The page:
Tags: #Fantasy, #Fiction, #General, #Anthologies (Multiple Authors)
The Minotaur grabs my hips, thrusting up, dragging me down. Again and again he does this. I lean into him, wrapping my arms around his neck as we bury ourselves in each other with such force I feel stolen by pleasure, near death with it, as though my heart surely cannot beat one more moment at such a frantic rhythm.
I break first, my body clutching around the Minotaur in such brutal waves that all I can do is writhe, breath rattling with pleasure. I expect the Minotaur to follow, but before my body is done he turns me and thrusts again, still hard, hot, only now I am bent at the waist with nothing to hold on to but his hands on my hips as he pounds into my body with quick sharp strokes, faster and faster, frantic. I come again and again, helpless to stop him, unwilling to stop him even though the pleasure is too much. His hands move; he touches me, stroking, and I am rocked into one final climax that the Minotaur finally joins, his voice rumbling into a bellow.
We drift in the hot water—spent, exhausted—until, finally, the Minotaur pulls me to shore and we lean against each other, breathing hard in the silence of the labyrinth. For the first time in my life I feel truly satisfied—comfortable and safe—though those feelings do not last long. I turn my head, brushing my lips against the Minotaur’s arm, and say, “You were telling me something.”
He kisses the top of my head. “I was.”
“And you are not easily distracted,” he rumbles, sighing. “So. You know the myth. You know what else is part of it.”
“Death,” I say. “The deaths of young men and women.”
“That part, at least, is true.” The Minotaur drags in a deep ragged breath. “The king thought to use me as a weapon against his enemies. So he made me a monster. Fitted me with the helmet, took away my name by magic so that I would know myself as nothing else, and then enchanted me into the labyrinth.
He wanted fear and so he made it. In me.”
“So you killed,” I say carefully, because to utter those words feels almost as terrible as the crime. The Minotaur, though, makes a low sound—frustration, maybe—and I feel him shake his head.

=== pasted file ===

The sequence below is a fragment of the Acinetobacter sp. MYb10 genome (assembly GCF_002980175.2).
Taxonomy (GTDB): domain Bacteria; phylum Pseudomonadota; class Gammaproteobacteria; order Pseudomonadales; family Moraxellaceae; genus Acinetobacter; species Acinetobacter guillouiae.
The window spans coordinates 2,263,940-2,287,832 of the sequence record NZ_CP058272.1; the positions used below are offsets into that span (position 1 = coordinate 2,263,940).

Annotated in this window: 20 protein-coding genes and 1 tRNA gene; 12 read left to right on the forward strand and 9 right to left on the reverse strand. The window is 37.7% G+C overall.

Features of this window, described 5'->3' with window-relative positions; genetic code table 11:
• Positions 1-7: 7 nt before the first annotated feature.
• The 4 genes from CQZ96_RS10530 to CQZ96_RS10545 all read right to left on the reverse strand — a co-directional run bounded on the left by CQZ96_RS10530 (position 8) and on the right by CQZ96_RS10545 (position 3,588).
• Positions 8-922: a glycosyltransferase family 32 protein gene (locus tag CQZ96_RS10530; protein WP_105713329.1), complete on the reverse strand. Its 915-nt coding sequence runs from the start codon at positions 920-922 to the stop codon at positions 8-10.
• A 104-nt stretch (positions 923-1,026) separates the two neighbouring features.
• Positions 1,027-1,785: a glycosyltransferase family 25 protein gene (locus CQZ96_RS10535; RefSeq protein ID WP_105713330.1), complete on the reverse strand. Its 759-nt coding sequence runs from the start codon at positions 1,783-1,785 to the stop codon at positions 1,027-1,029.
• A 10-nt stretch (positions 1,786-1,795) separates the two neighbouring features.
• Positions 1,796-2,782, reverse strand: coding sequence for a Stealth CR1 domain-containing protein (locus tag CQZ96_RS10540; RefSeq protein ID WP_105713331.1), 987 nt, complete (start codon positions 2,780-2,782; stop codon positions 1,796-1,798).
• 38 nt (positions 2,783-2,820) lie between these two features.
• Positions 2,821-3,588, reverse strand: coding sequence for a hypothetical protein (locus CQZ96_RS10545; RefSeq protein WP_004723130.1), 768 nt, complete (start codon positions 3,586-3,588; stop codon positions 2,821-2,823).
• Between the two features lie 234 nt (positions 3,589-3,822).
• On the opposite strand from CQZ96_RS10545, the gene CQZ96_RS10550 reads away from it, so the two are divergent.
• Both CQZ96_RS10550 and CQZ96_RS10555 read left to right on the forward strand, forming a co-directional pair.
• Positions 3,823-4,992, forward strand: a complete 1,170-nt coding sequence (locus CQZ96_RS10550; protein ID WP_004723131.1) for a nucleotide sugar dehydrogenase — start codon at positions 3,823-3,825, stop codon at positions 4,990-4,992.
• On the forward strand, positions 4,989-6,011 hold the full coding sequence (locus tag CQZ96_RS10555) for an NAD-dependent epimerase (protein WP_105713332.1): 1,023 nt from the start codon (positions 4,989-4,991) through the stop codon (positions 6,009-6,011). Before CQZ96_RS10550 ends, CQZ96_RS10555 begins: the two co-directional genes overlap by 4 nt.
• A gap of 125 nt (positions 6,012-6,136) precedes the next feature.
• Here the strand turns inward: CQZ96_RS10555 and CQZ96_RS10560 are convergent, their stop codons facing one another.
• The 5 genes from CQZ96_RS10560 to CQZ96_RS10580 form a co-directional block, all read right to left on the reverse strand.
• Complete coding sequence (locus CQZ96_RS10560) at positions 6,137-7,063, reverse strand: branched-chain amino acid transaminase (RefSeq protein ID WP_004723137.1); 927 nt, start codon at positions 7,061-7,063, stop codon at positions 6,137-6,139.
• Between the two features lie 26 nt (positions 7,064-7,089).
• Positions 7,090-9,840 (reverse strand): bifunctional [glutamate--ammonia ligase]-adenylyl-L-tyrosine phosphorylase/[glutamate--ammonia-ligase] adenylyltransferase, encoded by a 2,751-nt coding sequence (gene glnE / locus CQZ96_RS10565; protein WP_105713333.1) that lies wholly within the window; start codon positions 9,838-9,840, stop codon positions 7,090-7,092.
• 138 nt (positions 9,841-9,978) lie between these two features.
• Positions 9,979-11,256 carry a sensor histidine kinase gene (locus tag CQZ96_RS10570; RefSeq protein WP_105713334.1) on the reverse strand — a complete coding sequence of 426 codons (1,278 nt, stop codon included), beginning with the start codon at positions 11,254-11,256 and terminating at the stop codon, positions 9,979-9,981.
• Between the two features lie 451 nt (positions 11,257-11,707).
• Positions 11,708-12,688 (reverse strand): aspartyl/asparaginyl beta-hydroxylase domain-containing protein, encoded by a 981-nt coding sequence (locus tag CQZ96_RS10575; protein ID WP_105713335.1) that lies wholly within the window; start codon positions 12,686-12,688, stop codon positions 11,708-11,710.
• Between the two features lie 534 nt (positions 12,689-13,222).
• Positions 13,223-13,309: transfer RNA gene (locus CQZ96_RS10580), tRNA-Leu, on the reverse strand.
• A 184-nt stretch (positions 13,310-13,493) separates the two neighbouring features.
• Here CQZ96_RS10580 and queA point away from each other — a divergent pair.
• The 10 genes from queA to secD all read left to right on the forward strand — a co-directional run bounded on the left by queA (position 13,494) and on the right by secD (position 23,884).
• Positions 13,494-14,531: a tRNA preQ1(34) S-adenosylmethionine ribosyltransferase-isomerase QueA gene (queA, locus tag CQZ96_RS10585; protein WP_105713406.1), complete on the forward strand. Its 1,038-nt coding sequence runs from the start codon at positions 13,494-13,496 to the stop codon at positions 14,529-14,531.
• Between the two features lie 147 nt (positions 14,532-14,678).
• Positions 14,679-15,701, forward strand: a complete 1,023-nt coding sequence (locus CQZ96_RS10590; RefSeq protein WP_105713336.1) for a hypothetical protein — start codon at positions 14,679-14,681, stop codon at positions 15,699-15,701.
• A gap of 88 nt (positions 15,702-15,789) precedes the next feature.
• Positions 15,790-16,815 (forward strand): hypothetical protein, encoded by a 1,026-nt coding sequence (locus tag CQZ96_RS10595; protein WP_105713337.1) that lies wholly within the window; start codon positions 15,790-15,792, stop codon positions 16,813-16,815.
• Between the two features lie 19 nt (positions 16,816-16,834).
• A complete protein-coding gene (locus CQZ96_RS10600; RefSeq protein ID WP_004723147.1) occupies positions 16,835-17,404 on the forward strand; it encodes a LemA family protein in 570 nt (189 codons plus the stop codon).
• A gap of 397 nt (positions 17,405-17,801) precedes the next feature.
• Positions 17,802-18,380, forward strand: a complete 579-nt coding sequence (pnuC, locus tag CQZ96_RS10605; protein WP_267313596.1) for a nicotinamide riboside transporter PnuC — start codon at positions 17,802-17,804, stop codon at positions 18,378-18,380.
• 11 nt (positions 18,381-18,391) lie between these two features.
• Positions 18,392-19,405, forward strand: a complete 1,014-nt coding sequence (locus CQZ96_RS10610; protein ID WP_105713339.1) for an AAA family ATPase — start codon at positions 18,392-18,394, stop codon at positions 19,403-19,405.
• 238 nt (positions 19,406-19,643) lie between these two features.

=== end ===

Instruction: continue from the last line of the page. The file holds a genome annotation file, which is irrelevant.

“I did not,” he says in a hard voice. “Or rather, I did not mean to. The young men who found me attacked with all their fear and fury, and I was forced to defend myself. The girls I did not touch, though I tried to help them. They ran from me. They ran into the darkness of the labyrinth and hurt themselves on the rocks, or were killed by the creatures who inhabit the maze.”
“How long did that go on?”
“Years. Until the king was murdered by his enemies. His death sealed the gate into the labyrinth. At least, that particular gate.”
“With you in it.”
“Forever. Though the king, in a fit of humor before his death, left me one chance of escape.”
“Ah,” I say. “And is that where I come in?”
“If you wish,” he says slowly. “But it will be dangerous.”
“Worse.” The Minotaur holds me close. “The king’s own magic.”
I close my eyes. I try to make sense of what he has told me, but it is no use; his words live like a fairy tale inside my head, indistinct, but full of simple truths—a prince, cursed, trapped in the heart of a tangle—and I, the poor woman lured to his aid. A golden goose will be next, I think; mice who talk, or a woman with hair as long as a river.
“Is there light here?” I ask the Minotaur. “Real light? Any at all?”
He hesitates. “There is. It is part of something I would have shown you later.”
I frown. “Show me now.”
The Minotaur sighs, and pulls himself from the water. I follow, stumbling in the dark. The air is cool on my wet skin. I shiver, and suddenly find myself draped in heavy furs, soft and warm. I hug the hides close to my body and listen to the Minotaur move through the darkness.
Then, light. A blue light, flickering and pure. It has been such a long time that I find myself momentarily blind, and I shield my eyes even as I try to see the Minotaur. He stands before me, so very still, and I cannot look away from the hard lines of his body, covered in scars, or higher yet, his face.
What little I can see of it. The mask is as horrific as my fingers told me it would be, though it covers only the upper half of his head; the bridge of his nose and scalp. All bone and fur, with giant horns stretching like arms in the air. I can see the straps holding it in place, cutting into his skin.
I also see his eyes. I move close, staring. Blue, I think, though it is impossible to say. Just that there is a soul in them, a soul I have only heard and felt until now, and I want more of it, so much more. I want to look into his eyes and hear him speak. I want to know what he sees when he gazes at my face, what he feels when he touches me, when he is inside me.